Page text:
The quakes occurred in a region called the Walker Lane, a region that mimics the San Andreas fault, in that many earthquakes display right lateral motion in an northwest direction (left lateral motion on NE-trending faults is also a possibility). The focus (depth of origin) was about 19-20 kilometers. As I write this, there has been a magnitude 3.6 and 3.5 aftershocks.

I will post the record of the quake as recorded from MJC if the seismometer stayed on during the Christmas break (power outages and that sort of thing can screw things up). I'll update the numbers here in the morning, if they change. Technical details are available at,  and at

First update:Quite a few aftershocks as of 1:30 AM, magnitudes 5.6, 4.0,3.9, 3.8, 3.6, and 3.0.
Second update: As of 10 AM, around 150 aftershocks, including a 4.1 and five mag. 3 events.

Tuesday, December 27, 2016

Lenticular Clouds on Mt. Rainier Today

Travel days aren't the best for carefully planned photography. The framing and staging that go into wonderful shots go out the window, because the pictures are being taken literally out the window of a moving car. We needed to cover nearly 400 miles from Seattle to the central Oregon coast today, with the minimum possible number of stops.

Somehow, Mrs. Geotripper was able to snap a wonderful shot of lenticular clouds forming on and around Mt. Rainier as we raced down Highway 167 somewhere around Kent. She was able to avoid having my nose in the picture! There was a storm system moving in, and humid air was being forced up and over the 14,409 foot high volcano. The rising air condensed into the unusual looking lens-shaped clouds. Rainier is well known for the effect, but we aren't up that way very often, so it was quite the thing for us to see.

Sunday, December 25, 2016

Merry Christmas and Happy Holidays from the Gang at Geotripper

Merry Christmas and Happy Holidays to all from the gang at Geotripper (that would be me and Mrs. Geotripper, and two cats)! As is our tradition, we offer up once again a very big Christmas tree, the General Grant Tree in Kings Canyon National Park. The tree is so large (268 feet high, 40 feet across at the base) that it took three pictures for me to capture it.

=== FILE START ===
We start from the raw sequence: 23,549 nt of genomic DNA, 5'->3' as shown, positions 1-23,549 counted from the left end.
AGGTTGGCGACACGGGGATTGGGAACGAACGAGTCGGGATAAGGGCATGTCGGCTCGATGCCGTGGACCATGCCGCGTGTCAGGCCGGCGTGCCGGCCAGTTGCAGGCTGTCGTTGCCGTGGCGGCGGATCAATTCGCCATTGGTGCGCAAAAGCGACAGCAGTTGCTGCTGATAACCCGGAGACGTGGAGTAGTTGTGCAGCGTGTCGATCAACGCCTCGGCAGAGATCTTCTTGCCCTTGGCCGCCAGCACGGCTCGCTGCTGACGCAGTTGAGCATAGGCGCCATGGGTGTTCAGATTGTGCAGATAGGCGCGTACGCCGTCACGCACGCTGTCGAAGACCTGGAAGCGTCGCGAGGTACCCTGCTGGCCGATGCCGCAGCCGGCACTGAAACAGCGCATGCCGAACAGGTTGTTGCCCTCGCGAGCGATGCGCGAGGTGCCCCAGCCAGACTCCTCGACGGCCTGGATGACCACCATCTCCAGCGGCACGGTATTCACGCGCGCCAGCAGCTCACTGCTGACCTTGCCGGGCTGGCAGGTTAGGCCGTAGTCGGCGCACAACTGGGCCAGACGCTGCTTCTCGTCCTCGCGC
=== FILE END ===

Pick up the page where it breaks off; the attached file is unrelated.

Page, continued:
The tree was declared by Calvin Coolidge in 1926 to be the nation's Christmas Tree. At an early ceremony, park superintendent Colonel John White said ""We are gathered here around a tree that is worthy of representing the spirit of America on Christmas Day. That spirit is best expressed in the plain things of life, the love of the family circle, the simple life of the out-of-doors. The tree is a pillar that is a testimony that things of the spirit transcend those of the flesh."
I don't have a shot of the General Grant all dressed in snow, so here is another Sequoia after a surprise storm during an April trip some years ago.
Upper Yosemite Falls with a rainbow
The Sierra Nevada, as exemplified by Kings Canyon and Yosemite Valley, is the kind of place we think of when we dream of a white Christmas. We try to get up there whenever we can at this time of year.
The Cathedral Rocks
Christmas season is a time of gifts, and year by year I think more of the gifts that come from somewhere besides a store. One of the most precious gifts in my life is that I am able to live near places like these, and that I have the health and ability to visit them often. In places like Kings Canyon and Yosemite, we have a precious gift of nature. There are places near you that are gifts as well. It might be another national park, or it could be a state park. It could simply be a river, or a spot of forest surrounded by a city. My wish for you is that you can discover and explore a new place in the coming year. And if it is threatened, I wish that you will have the resources to help protect it. I have a feeling that we will need to fight for many of our precious wild places in the coming years.
El Capitan
I want to thank all of my readers, new and old, for your attention and kind comments over the last eight years that I've been blogging (that's 1,842 posts now, not that anyone is counting). I've always enjoyed hearing from you, and appreciate getting to know new friends from all over the world. I wish a wondrous season to you all!

Saturday, December 17, 2016

Oh, To Be Working Here Again! It Could Be You: Santa Barbara City College

This might seem a bit of a long narrative describing a job opening in the earth sciences, but this one has a special resonance with me. To the extent that I have had any success as a teacher of geology, I owe much to the Earth and Planetary Sciences department at Santa Barbara City College in southern California. My first job out of graduate school back in 1984 was that of a laboratory teaching assistant at SBCC. Despite the term "assistant", it was a full-time teaching gig, with the responsibility for six or seven labs every semester as well as working with their numerous field studies courses. As time went on, I was given a number of courses to teach. The experience has served me well for the past 28 years.

There was a culture of excellence at SBCC that continues to this day. Students emerge from the program with skills equivalent to 3rd and even 4th year baccalaureate scholars, including excellent field mapping and research skills. As far as I'm concerned, it's one of the flagship programs among community colleges in the American west.